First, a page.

We all know the Golden Rule: Treat others as you would like to be treated. This is preached to us as children and we are reminded of this rule throughout our adult lives as well. It is usually meant to direct us toward being nice, respectful and compassionate towards others. But, guess what? IT GOES BOTH WAYS, MY FRIENDS!
Life is full of wonderful experiences, but it has it’s difficulties as well. When someone you care about is in pain, be it physically or mentally, you naturally have compassion. Compassion is concern for the pains or misfortunes of others and it’s in our nature to feel compassion. If your child falls and hurts himself, you naturally want him to be out of pain. If you hear that a friend is in the hospital, unemployed, or going through a divorce, you probably feel for her and hope that everything will be alright. Compassion is an important part of the neural and psychological systems that have evolved in humans to nurture children, mate, and hold together the interdependent societies we create for ourselves. It’s easy to have compassion towards others. We’re hard-wired for it. It is not however, so easy to exercise this same compassion towards ourselves. The problem here is that it is just as important to be compassionate towards ourselves as it is to be towards others, if not more important!
I’ll explain why it may be more important to exercise compassion towards ourselves a bit later. Hang with me for now though … because we need to be crystal clear about something here: self-compassion is NOT self-pitty.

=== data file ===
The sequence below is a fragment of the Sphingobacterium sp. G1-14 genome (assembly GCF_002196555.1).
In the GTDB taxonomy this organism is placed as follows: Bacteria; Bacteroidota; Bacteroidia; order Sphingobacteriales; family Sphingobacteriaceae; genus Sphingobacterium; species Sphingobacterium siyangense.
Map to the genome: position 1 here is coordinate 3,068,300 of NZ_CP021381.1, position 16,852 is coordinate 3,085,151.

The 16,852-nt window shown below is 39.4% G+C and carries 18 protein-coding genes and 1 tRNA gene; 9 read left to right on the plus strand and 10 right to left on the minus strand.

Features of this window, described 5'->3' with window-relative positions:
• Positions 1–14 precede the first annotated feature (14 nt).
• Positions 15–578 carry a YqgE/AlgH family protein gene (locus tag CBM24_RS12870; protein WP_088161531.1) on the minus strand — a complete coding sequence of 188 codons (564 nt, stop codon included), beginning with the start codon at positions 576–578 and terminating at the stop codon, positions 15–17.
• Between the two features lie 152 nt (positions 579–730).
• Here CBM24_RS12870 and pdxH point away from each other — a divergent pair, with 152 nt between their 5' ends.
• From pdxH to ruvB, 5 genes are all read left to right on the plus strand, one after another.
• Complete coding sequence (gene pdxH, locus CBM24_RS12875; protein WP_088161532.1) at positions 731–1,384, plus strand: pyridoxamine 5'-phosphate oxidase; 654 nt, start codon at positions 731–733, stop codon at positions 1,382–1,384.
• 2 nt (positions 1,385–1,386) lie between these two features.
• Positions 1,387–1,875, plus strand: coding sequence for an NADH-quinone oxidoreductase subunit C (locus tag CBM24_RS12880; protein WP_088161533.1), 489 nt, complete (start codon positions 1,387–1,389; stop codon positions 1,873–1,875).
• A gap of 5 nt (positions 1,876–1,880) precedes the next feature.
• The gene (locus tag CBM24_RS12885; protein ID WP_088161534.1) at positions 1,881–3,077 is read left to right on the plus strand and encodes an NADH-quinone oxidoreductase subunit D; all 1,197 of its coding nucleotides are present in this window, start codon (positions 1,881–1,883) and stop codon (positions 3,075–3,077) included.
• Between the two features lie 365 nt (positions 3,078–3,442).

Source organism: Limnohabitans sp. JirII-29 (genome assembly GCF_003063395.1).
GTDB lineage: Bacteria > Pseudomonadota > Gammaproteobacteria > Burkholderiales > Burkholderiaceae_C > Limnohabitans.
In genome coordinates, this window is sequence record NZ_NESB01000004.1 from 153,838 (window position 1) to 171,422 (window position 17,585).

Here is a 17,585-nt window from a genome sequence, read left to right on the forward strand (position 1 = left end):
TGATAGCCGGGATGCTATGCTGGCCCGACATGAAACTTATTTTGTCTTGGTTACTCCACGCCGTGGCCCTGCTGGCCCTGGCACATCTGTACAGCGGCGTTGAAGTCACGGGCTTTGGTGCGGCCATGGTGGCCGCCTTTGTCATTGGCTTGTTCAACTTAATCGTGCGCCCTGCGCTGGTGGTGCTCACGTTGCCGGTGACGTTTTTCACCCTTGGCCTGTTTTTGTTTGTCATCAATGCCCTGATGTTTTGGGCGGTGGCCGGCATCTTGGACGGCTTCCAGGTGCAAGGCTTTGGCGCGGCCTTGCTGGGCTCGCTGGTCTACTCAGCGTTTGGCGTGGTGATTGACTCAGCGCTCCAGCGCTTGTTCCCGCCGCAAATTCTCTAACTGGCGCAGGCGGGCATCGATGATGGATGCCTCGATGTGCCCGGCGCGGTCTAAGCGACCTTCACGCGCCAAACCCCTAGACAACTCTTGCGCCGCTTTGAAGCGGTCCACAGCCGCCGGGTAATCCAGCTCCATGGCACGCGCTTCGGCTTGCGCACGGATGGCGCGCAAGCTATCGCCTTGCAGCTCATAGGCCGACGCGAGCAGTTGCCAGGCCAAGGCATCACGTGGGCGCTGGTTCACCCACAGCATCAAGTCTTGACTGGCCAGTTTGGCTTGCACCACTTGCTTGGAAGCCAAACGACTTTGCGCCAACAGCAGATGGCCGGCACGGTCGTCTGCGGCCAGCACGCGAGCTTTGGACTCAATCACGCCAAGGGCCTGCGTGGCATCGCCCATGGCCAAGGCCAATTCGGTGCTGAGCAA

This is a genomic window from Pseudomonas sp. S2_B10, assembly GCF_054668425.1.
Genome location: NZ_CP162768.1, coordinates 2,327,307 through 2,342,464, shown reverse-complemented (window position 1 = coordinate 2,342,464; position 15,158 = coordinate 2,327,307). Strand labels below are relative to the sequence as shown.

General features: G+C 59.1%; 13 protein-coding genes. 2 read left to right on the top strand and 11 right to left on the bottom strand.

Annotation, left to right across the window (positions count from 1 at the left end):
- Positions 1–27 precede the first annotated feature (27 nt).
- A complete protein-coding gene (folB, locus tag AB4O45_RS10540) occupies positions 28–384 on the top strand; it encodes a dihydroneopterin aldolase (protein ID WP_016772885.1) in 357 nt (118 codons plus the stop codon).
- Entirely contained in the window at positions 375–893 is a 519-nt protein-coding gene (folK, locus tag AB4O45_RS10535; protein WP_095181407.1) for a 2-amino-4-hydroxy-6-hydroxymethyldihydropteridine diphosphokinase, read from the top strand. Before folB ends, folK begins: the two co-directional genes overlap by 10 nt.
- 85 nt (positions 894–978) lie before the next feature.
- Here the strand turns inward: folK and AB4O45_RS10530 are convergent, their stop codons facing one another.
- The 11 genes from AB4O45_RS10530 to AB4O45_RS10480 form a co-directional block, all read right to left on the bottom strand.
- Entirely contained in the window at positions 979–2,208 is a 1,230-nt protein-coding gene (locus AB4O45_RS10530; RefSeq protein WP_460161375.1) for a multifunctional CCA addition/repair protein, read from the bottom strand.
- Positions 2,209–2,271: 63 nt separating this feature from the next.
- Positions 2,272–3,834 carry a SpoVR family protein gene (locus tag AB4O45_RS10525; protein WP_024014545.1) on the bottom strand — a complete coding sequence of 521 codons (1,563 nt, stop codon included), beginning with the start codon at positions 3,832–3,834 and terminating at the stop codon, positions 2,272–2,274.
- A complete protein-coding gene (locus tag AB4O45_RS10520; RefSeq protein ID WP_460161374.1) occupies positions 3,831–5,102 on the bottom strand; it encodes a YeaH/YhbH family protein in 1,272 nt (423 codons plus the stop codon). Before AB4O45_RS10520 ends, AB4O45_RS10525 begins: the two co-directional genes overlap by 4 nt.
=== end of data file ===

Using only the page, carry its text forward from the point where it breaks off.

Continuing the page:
Compassion means you’re simply recognizing that “gee, this is a tough situation I am in” or “the way this set of circumstances is playing out really makes me sad (or mad, frustrated etc.) and I have every right to feel that way.” I cannot tell you how important the second part of that statement is. You must validate your feelings, and not just the pretty ones either … all feelings! Validate though, don’t ruminate. Validating simply means acknowledging the feeling is there, real and justified. Ruminating involved really focusing on your distress to the point where you cannot think of much else. Validate, don’t get stuck ruminating.
Validating: Everyone feels sad, mad, angry, frustrated and scared sometimes. You might be thinking “not me” but let me tell you that the term “everyone” includes you too! We often learn that we shouldn’t feel certain emotions or that it’s not safe to feel them but in reality, every feeling we have is legitimate and denying them doesn’t make them go away. They stay inside and fester. Ew. Fester. Doesn’t sound pretty, and it’s not.
If you are having a hard time, or experiencing a difficult or uncomfortable emotion, give yourself the same warmhearted wish for pain to lessen that you would give to others! As long as you combine compassion with action and don’t get stuck ruminating, I promise this will not lead to wallowing in self-pitty all day long as you may be fearing it will. It sounds a bit paradoxical, but acknowledging, validating, and having a little self-compassion actually helps us move through difficult feelings and situations, draw our attention away from discomfort and gets us along with the rest of our day.
Leary and Neff (2009) found that self-compassion has many benefits including:
– Reduction of self-criticism.
– Lowering of the stress hormone cortisol in the bloodstream.
– Increased ability to self-soothe and provide oneself with encouragement and motivation.